California Lawyers Association

Labor and Employment eNews

Articles from the Labor and Employment Law Section’s eNews

Applying Morgan v. Sundance, Inc. (2022) 142 S.Ct. 1708, the court declined to require a showing of prejudice to establish waiver of the right to arbitrate. Read more
Under Labor Code section 1138, no labor organization involved in a labor dispute may be held liable for the unlawful acts of individual officers, members, or agents, “except upon clear proof of actual participation in, or actual authorization of those acts.” The trial court improperly denied a union’s anti-SLAPP motion because the union’s picketing conduct was protected activity and the employer failed to proffer evidence that would clearly prove the union participated in or authorized various unlawful actions by picketers. Read more
California’s Private Attorneys General Act does not violate the separation of powers doctrine by allowing private citizens to seek civil penalties on the state’s behalf without the executive branch exercising sufficient prosecutorial discretion. PAGA is not meaningfully distinguishable from comparable qui tam statutes outside the employment context. Read more
Spring is a time of rejuvenation.  Vines spurt new growth, flowers bloom, graduations and weddings are celebrated. This Spring feels particularly hopeful.  On May 6, 2022, our Section will host the 2022 Public Sector Conference in San Francisco.  This will be our first hybrid conference, and the first educational event at which we will have in-person attendance since 2019.  It has been a long two plus years, and while I believe we will continue to incorporate virtual conferences in our regular… Read more
The May 2022 issue of our Section’s California Labor & Employment Law Review will lead off with an article by Michael Robbins and Scott Barer on “Clear and Convincing or Preponderance of the Evidence – What’s a Poor Workplace Investigator to Do?” The piece will address the recent California Supreme Court decision in Lawson v. PPG Architectural Finishes, Inc., 12 Cal. 5th 703 (2022), which set forth the proper method for presenting and evaluating a claim of whistleblower retaliation under Cal. Lab. Code § 1102.5 Read more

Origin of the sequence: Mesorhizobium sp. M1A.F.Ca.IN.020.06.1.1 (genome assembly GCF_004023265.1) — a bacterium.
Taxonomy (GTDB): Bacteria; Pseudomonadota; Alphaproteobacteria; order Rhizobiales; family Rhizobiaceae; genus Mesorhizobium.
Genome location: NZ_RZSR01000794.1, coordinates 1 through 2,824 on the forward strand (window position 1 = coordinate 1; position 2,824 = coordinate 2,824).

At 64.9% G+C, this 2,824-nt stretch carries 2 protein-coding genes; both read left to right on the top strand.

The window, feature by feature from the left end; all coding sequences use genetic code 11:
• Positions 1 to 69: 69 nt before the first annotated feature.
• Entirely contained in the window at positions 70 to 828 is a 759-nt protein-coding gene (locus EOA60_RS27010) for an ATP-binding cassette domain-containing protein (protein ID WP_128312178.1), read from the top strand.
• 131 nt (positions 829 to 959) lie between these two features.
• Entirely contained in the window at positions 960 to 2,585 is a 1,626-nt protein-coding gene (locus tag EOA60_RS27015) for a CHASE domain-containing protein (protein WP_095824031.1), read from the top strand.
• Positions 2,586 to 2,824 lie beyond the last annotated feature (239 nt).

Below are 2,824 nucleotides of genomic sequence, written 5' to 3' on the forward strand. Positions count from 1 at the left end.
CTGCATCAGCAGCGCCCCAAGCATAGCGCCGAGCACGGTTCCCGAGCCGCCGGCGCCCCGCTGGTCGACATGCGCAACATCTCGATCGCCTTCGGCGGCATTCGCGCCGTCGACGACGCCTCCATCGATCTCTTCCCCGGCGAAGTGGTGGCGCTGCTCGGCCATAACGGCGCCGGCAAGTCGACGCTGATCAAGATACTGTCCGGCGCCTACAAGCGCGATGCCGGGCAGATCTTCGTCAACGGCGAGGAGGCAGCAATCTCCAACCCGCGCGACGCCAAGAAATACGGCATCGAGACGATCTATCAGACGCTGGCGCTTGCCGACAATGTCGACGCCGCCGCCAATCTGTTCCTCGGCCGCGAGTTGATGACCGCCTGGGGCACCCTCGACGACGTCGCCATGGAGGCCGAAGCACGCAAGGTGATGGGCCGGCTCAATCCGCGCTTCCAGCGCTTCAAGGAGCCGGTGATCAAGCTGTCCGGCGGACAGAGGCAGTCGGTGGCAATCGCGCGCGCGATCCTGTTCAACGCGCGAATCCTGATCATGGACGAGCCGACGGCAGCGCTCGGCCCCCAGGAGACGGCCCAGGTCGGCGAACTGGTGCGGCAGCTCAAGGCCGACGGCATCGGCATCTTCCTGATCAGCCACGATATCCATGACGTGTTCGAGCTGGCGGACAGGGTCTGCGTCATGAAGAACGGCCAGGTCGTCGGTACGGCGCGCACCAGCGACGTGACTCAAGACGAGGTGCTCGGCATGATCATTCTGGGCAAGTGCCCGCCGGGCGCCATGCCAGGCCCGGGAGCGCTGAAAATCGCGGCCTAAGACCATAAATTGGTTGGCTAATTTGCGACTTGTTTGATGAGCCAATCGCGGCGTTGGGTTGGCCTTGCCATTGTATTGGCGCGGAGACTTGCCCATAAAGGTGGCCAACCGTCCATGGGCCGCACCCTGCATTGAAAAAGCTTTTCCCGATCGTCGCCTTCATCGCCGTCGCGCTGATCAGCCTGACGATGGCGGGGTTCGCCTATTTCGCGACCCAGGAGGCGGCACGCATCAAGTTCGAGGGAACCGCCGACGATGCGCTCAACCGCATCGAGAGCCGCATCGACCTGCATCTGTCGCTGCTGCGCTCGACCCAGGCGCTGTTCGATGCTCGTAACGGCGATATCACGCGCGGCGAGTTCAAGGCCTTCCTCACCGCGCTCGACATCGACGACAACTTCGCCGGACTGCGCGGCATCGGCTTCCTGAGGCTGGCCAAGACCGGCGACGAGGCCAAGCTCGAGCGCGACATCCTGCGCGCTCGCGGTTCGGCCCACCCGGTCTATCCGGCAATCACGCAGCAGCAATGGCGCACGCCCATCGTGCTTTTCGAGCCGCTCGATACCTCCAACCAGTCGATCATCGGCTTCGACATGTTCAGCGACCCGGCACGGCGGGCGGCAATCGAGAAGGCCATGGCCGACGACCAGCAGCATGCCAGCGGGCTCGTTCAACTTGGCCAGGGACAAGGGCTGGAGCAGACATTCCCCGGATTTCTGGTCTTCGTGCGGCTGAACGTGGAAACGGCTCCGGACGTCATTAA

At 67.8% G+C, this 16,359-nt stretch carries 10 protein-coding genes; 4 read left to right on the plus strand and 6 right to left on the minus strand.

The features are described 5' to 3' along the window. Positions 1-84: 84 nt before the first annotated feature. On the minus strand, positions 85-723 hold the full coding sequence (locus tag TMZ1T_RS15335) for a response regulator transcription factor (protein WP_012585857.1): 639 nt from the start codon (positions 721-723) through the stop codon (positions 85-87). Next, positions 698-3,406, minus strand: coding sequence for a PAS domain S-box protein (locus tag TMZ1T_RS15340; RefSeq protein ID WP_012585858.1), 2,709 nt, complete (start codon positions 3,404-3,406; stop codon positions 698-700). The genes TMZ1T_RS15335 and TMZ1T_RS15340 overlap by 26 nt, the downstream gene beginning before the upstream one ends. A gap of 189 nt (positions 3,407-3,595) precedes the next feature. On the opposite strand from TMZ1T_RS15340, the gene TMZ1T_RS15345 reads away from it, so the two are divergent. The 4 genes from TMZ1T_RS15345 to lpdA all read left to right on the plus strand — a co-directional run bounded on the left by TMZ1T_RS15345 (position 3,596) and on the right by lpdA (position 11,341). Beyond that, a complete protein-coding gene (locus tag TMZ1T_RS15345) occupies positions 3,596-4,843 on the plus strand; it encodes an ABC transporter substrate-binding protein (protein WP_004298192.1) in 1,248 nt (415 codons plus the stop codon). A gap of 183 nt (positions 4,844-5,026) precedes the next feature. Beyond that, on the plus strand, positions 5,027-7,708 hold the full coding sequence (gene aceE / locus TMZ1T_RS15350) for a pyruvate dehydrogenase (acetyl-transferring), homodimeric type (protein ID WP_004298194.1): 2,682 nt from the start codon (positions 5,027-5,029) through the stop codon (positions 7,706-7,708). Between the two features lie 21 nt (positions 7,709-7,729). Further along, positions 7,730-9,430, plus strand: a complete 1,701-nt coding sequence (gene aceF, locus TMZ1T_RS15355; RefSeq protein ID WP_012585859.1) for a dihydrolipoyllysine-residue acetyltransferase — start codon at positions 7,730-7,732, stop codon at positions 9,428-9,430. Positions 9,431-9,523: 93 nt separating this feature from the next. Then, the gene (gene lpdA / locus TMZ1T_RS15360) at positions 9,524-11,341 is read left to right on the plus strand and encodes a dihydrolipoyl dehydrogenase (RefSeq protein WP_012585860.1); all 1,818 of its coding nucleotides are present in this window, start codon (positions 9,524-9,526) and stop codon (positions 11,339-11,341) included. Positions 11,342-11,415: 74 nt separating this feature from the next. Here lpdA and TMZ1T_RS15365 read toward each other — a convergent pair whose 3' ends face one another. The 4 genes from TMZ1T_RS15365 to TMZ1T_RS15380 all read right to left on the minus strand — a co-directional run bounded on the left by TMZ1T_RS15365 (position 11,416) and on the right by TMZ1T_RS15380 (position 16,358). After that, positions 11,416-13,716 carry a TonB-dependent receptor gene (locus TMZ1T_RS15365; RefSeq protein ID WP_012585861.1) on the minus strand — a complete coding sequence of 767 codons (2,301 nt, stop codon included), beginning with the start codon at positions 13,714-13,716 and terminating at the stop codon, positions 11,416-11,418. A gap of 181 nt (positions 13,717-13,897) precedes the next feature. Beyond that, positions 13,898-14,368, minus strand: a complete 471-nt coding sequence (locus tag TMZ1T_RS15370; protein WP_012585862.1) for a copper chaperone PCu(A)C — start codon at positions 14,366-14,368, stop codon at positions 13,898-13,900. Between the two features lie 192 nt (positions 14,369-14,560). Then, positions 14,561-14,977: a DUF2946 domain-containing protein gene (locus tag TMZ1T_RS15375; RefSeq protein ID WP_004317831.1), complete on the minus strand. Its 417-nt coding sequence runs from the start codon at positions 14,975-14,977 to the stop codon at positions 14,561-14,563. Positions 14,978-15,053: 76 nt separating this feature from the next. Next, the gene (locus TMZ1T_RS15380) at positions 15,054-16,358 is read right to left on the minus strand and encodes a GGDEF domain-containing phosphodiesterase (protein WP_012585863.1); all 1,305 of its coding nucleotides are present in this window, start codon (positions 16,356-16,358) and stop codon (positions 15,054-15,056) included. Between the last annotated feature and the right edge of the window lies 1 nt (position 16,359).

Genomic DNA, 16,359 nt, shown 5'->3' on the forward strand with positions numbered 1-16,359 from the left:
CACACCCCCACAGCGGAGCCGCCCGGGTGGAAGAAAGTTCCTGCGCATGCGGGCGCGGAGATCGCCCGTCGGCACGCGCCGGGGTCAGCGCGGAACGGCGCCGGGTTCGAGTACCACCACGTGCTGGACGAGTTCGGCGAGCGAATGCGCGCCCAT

Arbitration agreement was procedurally unconscionable because it was presented to Nunez as a nonnegotiable condition of employment, Nunez cannot read English, and the agreement was not explained to him. Read more
A police officer left his service firearm in his personal vehicle after work. The gun was stolen from the vehicle and shortly thereafter used to kill plaintiff’s son. Summary judgment for the city on plaintiff’s wrongful death claim reversed because, under the doctrine of respondeat superior, a police officer’s negligent handling of a firearm is a foreseeable result of the enterprise of law enforcement. Read more
Zamora v. Security Industry Specialists (CA6, filed 9/30/21, pub. ord. 10/29/21 H044008) FEHA Disability Discrimination, Retaliation, Wrongful Termination McDonnell Douglas burden-shifting framework applied to plaintiff’s disability discrimination claim because he presented no direct evidence of discrimination. Triable issue of material fact existed on plaintiff’s disability discrimination claim because a jury could find that the empl Read more
The upcoming November issue of our Section’s Labor & Employment Law Review leads off with an article entitled “Law Enforcement Labor Reform Proposals” by members of the Law Enforcement Study Group, which was formed after the 2020 George Floyd killing to study police reforms. Read more
The holidays are a time to show our gratitude, and, in that spirit, I want to highlight the work of a couple of this Section’s subcommittees. First, the New Employment Practitioner Conference Read more

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